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Article
Publication date: 31 December 2009

Nick Midgley

Ambiguities in the term ‘evidence‐based practice’ (EBP) are often used to hide some of the tensions within the idea itself. This article seeks to clarify what EBP means…

Abstract

Ambiguities in the term ‘evidence‐based practice’ (EBP) are often used to hide some of the tensions within the idea itself. This article seeks to clarify what EBP means and how evidence and knowledge can contribute to the development of children's services. It acknowledges the ‘implementation gap’ between evidence‐based practice and evidence‐based practitioners, and discusses two contrasting perspectives on the problem and its solution. For ‘disseminators’ the primary issue is better translation of findings into practice, illustrated here by the work of the National Institute of Health and Clinical Excellence (NICE). ‘Revisionists’ look beyond obstacles and drivers to implementation and instead advocate looking again at the relationship between research and practice and propose a number of radical proposals for how this relationship can be re‐envisioned.

Details

Journal of Children's Services, vol. 4 no. 4
Type: Research Article
ISSN: 1746-6660

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Abstract

Details

Journal of Children's Services, vol. 4 no. 4
Type: Research Article
ISSN: 1746-6660

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Article
Publication date: 2 November 2012

Nick Vink, Alain Deloire, Valerie Bonnardot and Joachim Ewert

The purpose of this article is to attempt to synthesise the lessons from at least four different ways of looking at the South Africa wine industry: economics, climatology…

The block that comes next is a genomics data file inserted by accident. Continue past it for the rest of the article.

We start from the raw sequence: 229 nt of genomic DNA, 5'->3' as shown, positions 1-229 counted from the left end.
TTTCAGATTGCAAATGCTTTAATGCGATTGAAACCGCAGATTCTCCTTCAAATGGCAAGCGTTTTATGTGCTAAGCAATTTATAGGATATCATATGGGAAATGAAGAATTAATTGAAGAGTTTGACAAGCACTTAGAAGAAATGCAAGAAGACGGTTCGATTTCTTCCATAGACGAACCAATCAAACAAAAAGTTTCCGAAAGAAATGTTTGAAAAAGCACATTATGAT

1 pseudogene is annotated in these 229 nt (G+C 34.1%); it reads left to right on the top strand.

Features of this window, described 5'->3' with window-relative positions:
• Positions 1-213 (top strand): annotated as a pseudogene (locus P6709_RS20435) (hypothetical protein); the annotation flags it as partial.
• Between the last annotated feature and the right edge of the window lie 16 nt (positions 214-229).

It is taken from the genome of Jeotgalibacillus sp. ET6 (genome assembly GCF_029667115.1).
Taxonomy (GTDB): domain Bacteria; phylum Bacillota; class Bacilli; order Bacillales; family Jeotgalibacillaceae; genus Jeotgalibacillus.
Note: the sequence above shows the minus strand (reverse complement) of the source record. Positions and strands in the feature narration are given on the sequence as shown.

Abstract

Purpose

The purpose of this article is to attempt to synthesise the lessons from at least four different ways of looking at the South Africa wine industry: economics, climatology, viticulture, and the sociology of work.

Design/methodology/approach

The economic performance of South Africa's wine industry since democratisation in the early 1990s is reviewed, as is the effect of climate change on the industry. This is followed by an assessment of possible strategies for building international competitiveness whilst simultaneously coping with the effects of climate change.

Findings

While industry systems should allow the marketing of speciality wines (e.g. from a single vineyard, from a single estate), this is not a viable strategy for most wine producers. Furthermore, climate change will lead to volatility in the characteristics that identify different terroirs.

Practical implications

Industry strategies should rather focus on the benefits of diversity, but with a range of adaptations that will also result in better quality wines. These encompass quality; geographic location; viticultural practices; the style of wines and the renewal of skills. In synthesising this argument, the authors then consider whether such a strategy could enhance or hinder greater international competitiveness for the industry.

Originality/value

The results can be taken into consideration by policy makers and industry stakeholders in designing future strategies.

Details

International Journal of Climate Change Strategies and Management, vol. 4 no. 4
Type: Research Article
ISSN: 1756-8692

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Article
Publication date: 24 May 2011

Nick Johns, John S.A. Edwards and Heather Hartwell

This research aims to explore the scope of the food neophobia scale (FNS) as a means of identifying classes of adopters in the market diffusion of new food products.

Abstract

Purpose

This research aims to explore the scope of the food neophobia scale (FNS) as a means of identifying classes of adopters in the market diffusion of new food products.

Design/methodology/approach

A questionnaire incorporating the FNS, together with a number of demographics questions, was administered to 226 postgraduate students. Data from the questionnaire were analysed using t‐testing, one‐way analysis of variance, cluster and discriminant analysis.